In addition to household furniture, Felcher said, "we do business moving. You name it, we do it — other than heavy-duty rigging," he added, referring to industrial equipment.
There is a lot of stress in the moving business. Some of it is emotional and some is simply physical; anyone who has ever done it knows how exhausting the work can be.
But the business also requires another type of strength: an ability to empathize with the customer.
"A lot of what we do is psychological as much as it is physical," he said. "I think we do a great job with it."
"It" means reassuring the individual or family that everything is going to OK. Felcher said moving is one of the most stressful events in people's lives. Many people who have prepared for a major move will recall the dread they experienced that some careless lout at the moving company might damage a family heirloom.
Felcher said his movers are trained to demonstrate up front for the client how they are going to pad wrap the furniture and then carefully load and/or store it, so that the owner has one less thing to worry about during the trauma of a move.
The recession has had a big impact on the moving business, according to Felcher.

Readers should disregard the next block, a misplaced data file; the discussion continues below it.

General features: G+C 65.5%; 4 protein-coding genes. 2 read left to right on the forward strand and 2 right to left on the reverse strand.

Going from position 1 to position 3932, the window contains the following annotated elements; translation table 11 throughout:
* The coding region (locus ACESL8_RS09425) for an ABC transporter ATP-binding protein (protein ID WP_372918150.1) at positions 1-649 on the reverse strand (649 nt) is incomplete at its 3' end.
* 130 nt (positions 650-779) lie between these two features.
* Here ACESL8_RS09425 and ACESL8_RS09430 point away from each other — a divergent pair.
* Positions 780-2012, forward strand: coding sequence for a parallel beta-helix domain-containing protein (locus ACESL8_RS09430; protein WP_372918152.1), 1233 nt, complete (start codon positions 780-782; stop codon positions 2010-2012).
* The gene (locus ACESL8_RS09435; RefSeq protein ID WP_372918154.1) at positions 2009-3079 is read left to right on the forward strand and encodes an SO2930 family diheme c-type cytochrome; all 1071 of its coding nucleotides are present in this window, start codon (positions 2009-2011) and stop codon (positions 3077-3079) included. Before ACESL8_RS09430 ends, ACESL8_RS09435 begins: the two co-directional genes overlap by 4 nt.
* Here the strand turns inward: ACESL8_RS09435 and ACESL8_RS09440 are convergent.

"We've seen a huge spike over the past year in people moving out of the state," he said. But while Two Men and a Truck was busy with long hauls, the local moves it is best known for declined as the recession got worse. The local business was flat in 2007, then started declining in 2008 and declined further still in 2009. He said 2009 was down about 11 percent from 2008.
That did not necessarily mean fewer people were moving; it meant the loss of jobs forced many people to move themselves using a rented truck, or at least they moved many of their possessions themselves and had the professionals do only the big, heavy pieces to keep the cost as low as possible.
The first few months of 2010 have shown a great improvement in the moving business, according to Felcher.
"If there's a bright spot in Michigan, it's definitely West Michigan," he said.
About three years ago, he decided to buy a Two Men and a Truck franchise, because "I love this company," and he wanted to have a business of his own. Jon Sorber owned the Grand Rapids South franchise, which was the second oldest. But Sorber wanted to concentrate on his work in the corporate headquarters in Lansing, so he sold the franchise to Felcher.
Felcher's first couple of years as an owner were challenging — coinciding with the recession. Just a few months ago, though, the corporation honored him for having the fastest-growing franchise.